The floor of the woods around Dog's Plot is covered with Pear blossom petals, Pears are non- native invasive opportunists in abandoned farmland such as ours....was. We owe the Pears to Jesuit Missionaries who traveled with their gardens, and came here a couple of hundred years before the British, by way of Canada and set up missions near here. By the time the American Revolutionaries burnt down the Cayuga Village in Aurora and cut down their orchards, the Cayuga were living in wood-frame houses, just like the colonists, many of them practicing Catholics of a sort, and, in addition to their own Corn, Squash, and Beans, were growing many European crops, including Pears and Apples, neither of which are native, and maybe Broccoli for all we know .....but conspicuously, blessedly now, Pears. A great virtue of the Pear tree is that when you cut it down it sprouts form the stump and roots, matures, and goes to seed. The naturalized trees vary as seedling trees do, and they would mostly make a good Perry Wine or Brandy, but I graft cultivated types onto the saplings that come up on Dog's Plot.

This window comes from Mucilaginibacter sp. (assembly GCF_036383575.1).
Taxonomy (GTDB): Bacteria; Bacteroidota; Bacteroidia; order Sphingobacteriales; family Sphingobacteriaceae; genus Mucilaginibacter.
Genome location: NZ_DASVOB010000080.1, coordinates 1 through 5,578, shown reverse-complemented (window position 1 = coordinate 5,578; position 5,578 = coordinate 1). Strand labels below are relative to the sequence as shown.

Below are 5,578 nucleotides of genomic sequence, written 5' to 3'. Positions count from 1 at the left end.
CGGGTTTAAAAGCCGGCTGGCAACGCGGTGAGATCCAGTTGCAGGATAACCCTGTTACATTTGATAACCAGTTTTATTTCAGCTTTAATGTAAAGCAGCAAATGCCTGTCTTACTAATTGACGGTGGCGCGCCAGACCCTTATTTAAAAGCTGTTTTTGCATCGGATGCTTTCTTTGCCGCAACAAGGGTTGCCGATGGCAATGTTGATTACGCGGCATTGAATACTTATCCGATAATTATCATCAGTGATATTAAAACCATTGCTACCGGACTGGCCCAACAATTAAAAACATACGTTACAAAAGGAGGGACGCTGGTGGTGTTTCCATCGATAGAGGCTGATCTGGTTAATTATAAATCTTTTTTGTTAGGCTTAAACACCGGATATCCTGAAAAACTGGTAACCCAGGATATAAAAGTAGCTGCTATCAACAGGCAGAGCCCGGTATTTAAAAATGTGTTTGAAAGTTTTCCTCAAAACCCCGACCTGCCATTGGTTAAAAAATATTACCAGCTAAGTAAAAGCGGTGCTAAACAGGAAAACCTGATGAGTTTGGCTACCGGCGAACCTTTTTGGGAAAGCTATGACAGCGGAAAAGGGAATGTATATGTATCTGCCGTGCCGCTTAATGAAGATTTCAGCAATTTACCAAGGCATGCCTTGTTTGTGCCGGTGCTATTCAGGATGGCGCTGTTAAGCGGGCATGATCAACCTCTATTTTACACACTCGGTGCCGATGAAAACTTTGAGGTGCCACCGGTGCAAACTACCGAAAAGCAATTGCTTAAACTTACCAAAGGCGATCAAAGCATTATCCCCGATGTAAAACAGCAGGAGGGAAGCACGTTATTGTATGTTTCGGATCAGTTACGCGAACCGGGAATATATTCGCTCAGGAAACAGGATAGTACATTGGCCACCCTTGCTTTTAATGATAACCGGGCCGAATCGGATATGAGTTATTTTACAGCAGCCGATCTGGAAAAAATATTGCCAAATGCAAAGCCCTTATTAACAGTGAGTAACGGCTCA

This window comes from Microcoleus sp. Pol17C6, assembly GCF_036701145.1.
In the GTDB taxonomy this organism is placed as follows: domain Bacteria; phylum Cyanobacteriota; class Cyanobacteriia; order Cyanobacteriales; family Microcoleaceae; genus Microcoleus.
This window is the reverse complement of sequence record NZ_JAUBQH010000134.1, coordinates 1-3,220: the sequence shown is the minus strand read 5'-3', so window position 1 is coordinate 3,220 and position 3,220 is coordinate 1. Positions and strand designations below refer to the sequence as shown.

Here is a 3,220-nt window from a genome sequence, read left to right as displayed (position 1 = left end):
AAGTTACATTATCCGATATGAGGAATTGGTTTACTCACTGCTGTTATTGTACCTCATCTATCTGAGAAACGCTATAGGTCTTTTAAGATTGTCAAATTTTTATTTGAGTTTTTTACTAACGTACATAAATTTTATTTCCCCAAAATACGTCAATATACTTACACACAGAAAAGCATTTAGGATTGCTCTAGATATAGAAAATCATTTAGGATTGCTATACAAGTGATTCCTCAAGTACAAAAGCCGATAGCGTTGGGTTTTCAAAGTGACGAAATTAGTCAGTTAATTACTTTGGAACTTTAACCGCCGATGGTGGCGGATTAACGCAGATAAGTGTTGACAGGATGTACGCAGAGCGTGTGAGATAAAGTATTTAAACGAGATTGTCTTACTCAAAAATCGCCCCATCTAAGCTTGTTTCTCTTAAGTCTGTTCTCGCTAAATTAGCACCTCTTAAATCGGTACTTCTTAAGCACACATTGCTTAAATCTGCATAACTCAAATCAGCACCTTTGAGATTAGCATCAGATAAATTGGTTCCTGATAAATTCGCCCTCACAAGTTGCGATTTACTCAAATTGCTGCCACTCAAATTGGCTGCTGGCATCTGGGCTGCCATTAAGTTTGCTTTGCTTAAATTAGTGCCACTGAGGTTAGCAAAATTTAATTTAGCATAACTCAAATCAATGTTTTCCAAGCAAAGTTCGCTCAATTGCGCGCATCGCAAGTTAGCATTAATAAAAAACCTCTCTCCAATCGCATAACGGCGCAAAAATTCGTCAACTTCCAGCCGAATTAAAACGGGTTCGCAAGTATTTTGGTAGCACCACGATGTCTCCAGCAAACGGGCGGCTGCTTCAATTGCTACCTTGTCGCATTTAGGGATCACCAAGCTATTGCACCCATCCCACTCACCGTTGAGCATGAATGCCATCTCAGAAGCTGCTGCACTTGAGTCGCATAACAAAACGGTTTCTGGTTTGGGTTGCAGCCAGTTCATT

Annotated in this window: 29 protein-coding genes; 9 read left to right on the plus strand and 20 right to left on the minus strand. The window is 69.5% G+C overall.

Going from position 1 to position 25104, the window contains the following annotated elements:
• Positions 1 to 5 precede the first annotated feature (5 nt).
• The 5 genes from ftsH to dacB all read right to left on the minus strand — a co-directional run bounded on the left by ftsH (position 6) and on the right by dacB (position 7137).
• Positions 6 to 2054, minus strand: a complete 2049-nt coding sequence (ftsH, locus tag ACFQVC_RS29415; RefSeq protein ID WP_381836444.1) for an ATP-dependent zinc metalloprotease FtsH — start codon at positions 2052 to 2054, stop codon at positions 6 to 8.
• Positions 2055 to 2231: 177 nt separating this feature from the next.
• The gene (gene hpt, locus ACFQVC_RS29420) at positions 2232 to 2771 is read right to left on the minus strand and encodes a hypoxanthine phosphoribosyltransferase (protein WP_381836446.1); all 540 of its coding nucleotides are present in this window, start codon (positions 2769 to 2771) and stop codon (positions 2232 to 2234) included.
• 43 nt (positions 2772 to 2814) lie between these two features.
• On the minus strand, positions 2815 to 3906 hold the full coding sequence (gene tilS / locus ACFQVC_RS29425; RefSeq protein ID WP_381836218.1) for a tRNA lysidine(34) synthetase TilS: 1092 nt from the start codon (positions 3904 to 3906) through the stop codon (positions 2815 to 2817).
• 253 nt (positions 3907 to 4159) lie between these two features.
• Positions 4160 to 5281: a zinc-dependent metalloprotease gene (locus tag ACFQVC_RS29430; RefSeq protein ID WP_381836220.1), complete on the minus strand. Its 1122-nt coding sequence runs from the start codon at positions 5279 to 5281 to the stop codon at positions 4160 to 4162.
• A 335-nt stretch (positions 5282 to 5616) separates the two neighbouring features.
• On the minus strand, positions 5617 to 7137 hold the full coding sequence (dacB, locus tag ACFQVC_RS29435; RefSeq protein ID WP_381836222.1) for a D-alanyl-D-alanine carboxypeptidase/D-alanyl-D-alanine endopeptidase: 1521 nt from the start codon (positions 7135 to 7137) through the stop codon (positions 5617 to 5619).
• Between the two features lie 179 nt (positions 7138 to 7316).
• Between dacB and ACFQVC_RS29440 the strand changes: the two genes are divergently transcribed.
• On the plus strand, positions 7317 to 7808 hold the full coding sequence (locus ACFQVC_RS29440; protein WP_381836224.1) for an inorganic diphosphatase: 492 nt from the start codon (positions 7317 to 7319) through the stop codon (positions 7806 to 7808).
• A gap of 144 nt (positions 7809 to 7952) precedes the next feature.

I lived my first six years in Natural Bridge New, York, a village of about five hundred in the foot hills of the NW Adirondacks, and was joined there by my imaginary brother William shortly before we moved to Ithaca, in the Finger Lakes Region of central New York State. I studied language, truth, and fiction writing there at Cornell University, then taught briefly in Puerto Rico, then returned and taught writing at Cornell for two years, and for the eternity after that, have worked as an independent handy man, roofer, general contractor, and consultant, writing all the time, publishing some of the time, lately publishing mostly on my websites and my imaginary brother's blog..... linked over there on the page. I now live near Aurora, New York, (population also about five hundred, but no mink farmers, log rollers, or Talc miners) on a homestead with two dogs and twenty beloved chickens, more than half of them roosters. The big project here is top-grafting, a few acres of wild pear trees to convert them into a dozen different regular and new cultivars, while interplanting with other fruit trees and perenial crops, and keeping the roosters from clear-cutting the asparagus.